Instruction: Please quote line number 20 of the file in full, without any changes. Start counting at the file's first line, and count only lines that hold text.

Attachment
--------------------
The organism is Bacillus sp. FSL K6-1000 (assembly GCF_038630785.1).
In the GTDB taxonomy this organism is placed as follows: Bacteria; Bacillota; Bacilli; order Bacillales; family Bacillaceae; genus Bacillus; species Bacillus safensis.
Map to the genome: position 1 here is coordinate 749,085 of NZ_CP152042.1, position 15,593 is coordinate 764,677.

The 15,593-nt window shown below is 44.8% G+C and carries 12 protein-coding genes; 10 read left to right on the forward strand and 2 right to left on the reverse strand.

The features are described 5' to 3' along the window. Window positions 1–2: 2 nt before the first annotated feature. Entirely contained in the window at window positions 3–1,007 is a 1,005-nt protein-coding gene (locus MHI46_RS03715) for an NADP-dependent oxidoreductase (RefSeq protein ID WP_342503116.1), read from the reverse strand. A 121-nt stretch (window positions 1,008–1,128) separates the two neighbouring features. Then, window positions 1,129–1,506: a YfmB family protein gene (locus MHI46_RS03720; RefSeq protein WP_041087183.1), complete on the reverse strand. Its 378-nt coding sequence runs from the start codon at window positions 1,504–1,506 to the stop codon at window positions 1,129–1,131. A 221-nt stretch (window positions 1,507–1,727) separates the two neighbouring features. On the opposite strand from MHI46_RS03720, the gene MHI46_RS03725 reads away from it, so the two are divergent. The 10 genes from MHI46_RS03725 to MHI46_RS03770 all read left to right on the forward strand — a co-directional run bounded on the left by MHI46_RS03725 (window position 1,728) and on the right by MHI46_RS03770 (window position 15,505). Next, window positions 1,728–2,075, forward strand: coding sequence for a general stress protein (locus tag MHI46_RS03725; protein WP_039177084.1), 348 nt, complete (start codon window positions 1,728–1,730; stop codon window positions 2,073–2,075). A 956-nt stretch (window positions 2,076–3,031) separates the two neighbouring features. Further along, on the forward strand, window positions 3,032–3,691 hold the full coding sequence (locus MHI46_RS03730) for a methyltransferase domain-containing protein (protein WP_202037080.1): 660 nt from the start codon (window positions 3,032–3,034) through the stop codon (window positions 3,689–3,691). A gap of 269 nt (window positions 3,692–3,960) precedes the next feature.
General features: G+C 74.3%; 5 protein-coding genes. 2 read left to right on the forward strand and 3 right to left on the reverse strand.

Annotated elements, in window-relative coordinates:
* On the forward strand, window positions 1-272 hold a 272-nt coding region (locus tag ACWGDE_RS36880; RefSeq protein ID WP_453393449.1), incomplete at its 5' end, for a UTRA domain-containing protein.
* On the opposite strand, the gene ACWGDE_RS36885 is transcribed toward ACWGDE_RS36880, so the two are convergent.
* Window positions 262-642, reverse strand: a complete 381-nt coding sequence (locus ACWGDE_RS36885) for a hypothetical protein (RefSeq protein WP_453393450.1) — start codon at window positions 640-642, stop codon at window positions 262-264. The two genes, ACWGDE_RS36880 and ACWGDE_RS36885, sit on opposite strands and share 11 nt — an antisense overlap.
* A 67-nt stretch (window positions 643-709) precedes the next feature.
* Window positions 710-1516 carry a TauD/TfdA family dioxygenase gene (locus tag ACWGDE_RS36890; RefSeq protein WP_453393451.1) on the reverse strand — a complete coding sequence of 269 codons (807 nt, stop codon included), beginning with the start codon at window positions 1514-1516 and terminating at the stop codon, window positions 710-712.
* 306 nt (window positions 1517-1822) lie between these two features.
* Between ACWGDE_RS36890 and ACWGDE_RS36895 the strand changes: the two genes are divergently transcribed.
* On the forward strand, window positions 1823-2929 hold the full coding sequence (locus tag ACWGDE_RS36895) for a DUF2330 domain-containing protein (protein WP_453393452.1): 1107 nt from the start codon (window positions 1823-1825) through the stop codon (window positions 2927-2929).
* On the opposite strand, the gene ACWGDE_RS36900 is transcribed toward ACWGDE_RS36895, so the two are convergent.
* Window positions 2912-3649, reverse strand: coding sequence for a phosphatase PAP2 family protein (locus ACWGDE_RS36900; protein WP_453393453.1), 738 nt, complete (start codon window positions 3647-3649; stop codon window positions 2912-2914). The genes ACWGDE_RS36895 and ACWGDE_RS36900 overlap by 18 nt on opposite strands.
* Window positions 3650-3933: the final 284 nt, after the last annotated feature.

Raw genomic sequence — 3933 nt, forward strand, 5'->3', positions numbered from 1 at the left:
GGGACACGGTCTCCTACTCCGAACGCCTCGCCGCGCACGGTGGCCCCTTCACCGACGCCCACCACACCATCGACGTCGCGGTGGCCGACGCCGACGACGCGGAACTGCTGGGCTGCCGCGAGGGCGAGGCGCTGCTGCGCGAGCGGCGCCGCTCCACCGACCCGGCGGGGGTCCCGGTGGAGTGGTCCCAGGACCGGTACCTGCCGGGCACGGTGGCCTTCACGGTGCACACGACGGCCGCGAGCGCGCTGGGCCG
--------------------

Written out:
GGGACACGGTCTCCTACTCCGAACGCCTCGCCGCGCACGGTGGCCCCTTCACCGACGCCCACCACACCATCGACGTCGCGGTGGCCGACGCCGACGACGCGGAACTGCTGGGCTGCCGCGAGGGCGAGGCGCTGCTGCGCGAGCGGCGCCGCTCCACCGACCCGGCGGGGGTCCCGGTGGAGTGGTCCCAGGACCGGTACCTGCCGGGCACGGTGGCCTTCACGGTGCACACGACGGCCGCGAGCGCGCTGGGCCG